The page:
Kingdom of double standards

Thanks to Dave Buckna for pointing me to “Dr.” Ted Baehr’s latest missive, this time on the alleged biases and historical inaccuracies of Kingdom of Heaven. Buckna states:

It would be interesting to compare the number of historical inaccuracies in “The Kingdom of Heaven” with the number of historical inaccuracies in “The Patriot”. Funny, I don’t recall anyone in the U.S. Christian media writing anything about “Brits Get a Bad Rap in The Patriot.”

Buckna then links to this classic article from Salon on The Patriot‘s wildly unhistorical demonization of the British.

I assume my own review wouldn’t falsify Buckna’s point, since it was written for the Canadian Christian media. But FWIW, I have always found it interesting that, when Christianity Today linked to my review of The Patriot five years ago, they made a point of alluding to a possible reason for my Anglophilia (“But Peter T. Chattaway, a Canadian writing for BC Christian News (the BC is for British Columbia), complains that the film’s rah-rah nationalism is mere pandering, achieved by unfairly vilifying the British”).

I am also somewhat bemused by the way some Protestants, who in an earlier age might have nodded their approval of a film in which Catholics are depicted violently enforcing their religion’s control of a political territory, have been inclined to defend the religious wars of that era. Maybe it’s my Anabaptist heritage speaking, but I can’t say it bothers me all that much if the film portrays the Knights Templar and their ilk as religious fanatics.

AUG 15 2007 UPDATE: I just realized, a slightly different version of my review of The Patriot is also up at ChristianWeek.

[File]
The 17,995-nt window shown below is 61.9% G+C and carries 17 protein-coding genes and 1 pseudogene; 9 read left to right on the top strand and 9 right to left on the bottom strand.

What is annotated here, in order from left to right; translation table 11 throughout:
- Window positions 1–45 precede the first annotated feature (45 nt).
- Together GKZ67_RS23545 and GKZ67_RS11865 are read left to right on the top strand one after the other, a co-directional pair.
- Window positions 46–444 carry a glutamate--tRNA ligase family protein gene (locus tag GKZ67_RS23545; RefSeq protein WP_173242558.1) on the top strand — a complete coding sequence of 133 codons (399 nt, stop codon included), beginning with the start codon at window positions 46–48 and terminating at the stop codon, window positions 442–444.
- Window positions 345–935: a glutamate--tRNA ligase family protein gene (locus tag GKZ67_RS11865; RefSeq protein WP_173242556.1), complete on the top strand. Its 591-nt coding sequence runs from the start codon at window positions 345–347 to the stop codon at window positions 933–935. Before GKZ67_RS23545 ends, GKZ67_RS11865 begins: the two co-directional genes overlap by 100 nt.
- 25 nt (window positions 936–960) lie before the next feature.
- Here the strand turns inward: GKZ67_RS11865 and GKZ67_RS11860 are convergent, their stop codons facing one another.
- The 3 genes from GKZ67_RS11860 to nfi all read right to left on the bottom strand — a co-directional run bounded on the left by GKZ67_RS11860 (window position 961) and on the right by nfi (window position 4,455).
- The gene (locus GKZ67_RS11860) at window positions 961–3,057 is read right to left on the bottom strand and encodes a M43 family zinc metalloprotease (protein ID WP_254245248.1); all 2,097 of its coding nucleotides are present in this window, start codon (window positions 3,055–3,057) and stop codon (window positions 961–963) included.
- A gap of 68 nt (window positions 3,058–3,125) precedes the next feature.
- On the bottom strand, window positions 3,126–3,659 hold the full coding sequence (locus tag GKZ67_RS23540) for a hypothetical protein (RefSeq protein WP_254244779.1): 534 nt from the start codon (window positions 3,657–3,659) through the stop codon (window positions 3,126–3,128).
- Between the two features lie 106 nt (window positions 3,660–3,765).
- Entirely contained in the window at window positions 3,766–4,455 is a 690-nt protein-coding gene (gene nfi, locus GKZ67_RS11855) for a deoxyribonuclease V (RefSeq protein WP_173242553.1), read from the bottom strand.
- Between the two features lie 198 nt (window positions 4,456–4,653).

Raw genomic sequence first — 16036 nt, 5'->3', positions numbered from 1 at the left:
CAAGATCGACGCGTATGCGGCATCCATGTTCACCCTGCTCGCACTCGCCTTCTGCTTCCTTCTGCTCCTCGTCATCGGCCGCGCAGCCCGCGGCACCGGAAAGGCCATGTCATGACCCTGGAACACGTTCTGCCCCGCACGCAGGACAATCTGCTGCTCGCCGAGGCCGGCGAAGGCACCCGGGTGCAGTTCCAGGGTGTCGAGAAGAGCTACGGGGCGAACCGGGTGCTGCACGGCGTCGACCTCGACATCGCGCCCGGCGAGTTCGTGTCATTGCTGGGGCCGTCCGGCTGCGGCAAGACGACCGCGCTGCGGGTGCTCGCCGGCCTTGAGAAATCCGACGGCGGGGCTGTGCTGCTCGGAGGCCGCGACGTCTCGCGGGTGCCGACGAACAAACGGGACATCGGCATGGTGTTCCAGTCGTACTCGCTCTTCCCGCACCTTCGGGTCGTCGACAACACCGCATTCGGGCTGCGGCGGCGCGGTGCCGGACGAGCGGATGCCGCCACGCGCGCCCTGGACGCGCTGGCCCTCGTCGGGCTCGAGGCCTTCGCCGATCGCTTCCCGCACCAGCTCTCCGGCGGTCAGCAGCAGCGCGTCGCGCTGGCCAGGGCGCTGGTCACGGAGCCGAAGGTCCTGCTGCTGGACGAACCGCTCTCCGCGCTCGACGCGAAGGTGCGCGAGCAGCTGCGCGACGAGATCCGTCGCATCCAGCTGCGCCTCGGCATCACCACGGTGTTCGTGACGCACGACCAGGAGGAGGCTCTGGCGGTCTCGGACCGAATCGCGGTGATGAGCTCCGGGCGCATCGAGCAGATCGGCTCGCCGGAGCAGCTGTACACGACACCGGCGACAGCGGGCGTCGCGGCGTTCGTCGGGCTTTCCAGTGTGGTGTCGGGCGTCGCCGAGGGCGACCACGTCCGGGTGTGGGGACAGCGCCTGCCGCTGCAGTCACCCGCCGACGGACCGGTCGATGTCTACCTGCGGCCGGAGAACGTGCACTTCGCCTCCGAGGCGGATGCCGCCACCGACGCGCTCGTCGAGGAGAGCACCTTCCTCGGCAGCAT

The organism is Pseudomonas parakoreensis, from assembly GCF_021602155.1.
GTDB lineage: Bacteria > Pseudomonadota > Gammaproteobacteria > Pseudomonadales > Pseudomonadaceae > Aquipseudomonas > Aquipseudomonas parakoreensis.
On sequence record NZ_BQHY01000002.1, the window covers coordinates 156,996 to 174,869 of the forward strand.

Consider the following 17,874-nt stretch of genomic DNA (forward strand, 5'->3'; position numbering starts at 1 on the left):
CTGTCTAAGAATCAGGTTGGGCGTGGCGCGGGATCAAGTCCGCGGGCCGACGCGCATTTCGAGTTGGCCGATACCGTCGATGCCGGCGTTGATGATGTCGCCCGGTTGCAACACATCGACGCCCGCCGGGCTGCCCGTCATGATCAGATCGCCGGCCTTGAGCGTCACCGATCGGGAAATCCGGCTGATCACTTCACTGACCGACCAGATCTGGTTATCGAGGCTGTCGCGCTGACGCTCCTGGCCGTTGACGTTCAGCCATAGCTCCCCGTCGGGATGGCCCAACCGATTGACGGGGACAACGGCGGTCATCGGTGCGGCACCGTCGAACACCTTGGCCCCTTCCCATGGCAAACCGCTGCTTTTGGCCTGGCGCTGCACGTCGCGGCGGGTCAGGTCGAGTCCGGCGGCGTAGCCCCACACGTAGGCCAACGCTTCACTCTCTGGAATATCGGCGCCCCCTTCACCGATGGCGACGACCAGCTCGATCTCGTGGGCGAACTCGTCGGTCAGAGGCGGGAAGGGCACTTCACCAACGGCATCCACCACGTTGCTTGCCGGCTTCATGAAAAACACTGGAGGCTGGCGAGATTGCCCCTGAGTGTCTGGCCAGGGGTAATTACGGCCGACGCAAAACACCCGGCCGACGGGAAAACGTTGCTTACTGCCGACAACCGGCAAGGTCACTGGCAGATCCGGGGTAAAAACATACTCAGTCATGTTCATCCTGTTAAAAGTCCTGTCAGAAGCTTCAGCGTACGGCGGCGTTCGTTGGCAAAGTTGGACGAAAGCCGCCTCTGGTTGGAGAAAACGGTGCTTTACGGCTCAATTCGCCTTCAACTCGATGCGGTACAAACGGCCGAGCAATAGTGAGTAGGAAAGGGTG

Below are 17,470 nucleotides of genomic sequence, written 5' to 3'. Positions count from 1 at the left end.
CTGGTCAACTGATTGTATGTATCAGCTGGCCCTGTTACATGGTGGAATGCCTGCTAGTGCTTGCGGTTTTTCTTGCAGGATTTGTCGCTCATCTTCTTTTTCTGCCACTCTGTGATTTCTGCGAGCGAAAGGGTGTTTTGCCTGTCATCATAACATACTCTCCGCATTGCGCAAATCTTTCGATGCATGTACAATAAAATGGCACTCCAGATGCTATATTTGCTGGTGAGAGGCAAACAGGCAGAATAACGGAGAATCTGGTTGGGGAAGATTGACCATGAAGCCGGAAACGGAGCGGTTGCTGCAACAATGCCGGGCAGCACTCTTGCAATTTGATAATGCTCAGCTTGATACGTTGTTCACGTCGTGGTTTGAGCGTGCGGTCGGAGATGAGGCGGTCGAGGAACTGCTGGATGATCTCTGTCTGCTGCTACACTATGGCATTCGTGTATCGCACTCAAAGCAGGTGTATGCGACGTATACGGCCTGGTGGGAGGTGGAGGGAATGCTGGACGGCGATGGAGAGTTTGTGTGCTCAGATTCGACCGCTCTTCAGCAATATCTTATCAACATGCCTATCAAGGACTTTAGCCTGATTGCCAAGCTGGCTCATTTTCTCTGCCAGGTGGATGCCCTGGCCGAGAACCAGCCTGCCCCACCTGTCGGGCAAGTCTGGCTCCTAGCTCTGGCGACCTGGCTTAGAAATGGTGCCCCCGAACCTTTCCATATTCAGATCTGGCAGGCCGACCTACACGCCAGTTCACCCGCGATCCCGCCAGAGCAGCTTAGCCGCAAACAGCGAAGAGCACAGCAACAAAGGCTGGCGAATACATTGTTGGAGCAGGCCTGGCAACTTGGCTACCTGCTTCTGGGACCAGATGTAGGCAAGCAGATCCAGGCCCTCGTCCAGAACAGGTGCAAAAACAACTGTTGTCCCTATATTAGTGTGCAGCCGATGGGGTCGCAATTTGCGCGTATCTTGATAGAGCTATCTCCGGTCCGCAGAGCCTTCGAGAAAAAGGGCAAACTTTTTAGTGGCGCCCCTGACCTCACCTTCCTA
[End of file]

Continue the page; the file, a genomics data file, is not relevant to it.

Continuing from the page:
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  • Hmm. How about THIS, from an American review on a Christian-perspective Web site:

    “Right away, Colonel William Tavington (Jason Issacs), the British officer who leads the offense against our hero, is shown to be a sneering rebel, a madman with authority, a sadistic butcher who does not follow the codes of British military conduct. He throws down the gauntlet early, murdering a young boy, one of Martin’s sons. Later he smilingly rounds up a whole village and burns them to death. All he needs is a big black cape and heavy, distorted breathing.

    “It’s true, there were some heinous war crimes in the Revolutionary War. This does not make it fair, however, to stack the deck in this film and call it “historicism”. Making Darth Tavington the sole focus of our aggression turns our sympathies with inappropriate force and prejudice against the British. Other Brits—including the orderly Cornwallis— are shown grumbling about Tavington’s methods. But Tavington is still the central representative of the British in this film. Everything leans toward giving him what he has coming.

    “This burning of the villagers in a church is, according to a recent article on, a crime that the Nazis committed once, not something the British did. Having used “artistic license” so freely, Emmerich and Rodat are sure to have the audience up in arms, shouting for the death of Darth Tavington. No need to waste time with a historically accurate portrayal when you can just embellish and make the enemy like the Nazis at their peak. That’ll rile the crowd up real good.”

    That’s from

  • SDG

    Oo oo! Me too! Me too! From another American Christian-perspective site’s Patriot review:

    “All right, it’s all very well for a film to point out that men sometimes resort to brutality when sorely provoked. But what about a film that goes to great lengths to provoke a man simply in order to get to the brutality? And what about the ridiculously monstrous caricatures on the other side who are necessary to bring about the needed provocations (and then of course to suffer the desired brutality)?…

    10. Enemy officers are brutal and lawless.
    11. Unless they are effete powdered aristocrats.
    12. When you get right down to it, even the effete powdered aristocrats are really brutal and lawless.”

    That’s from Decent Films!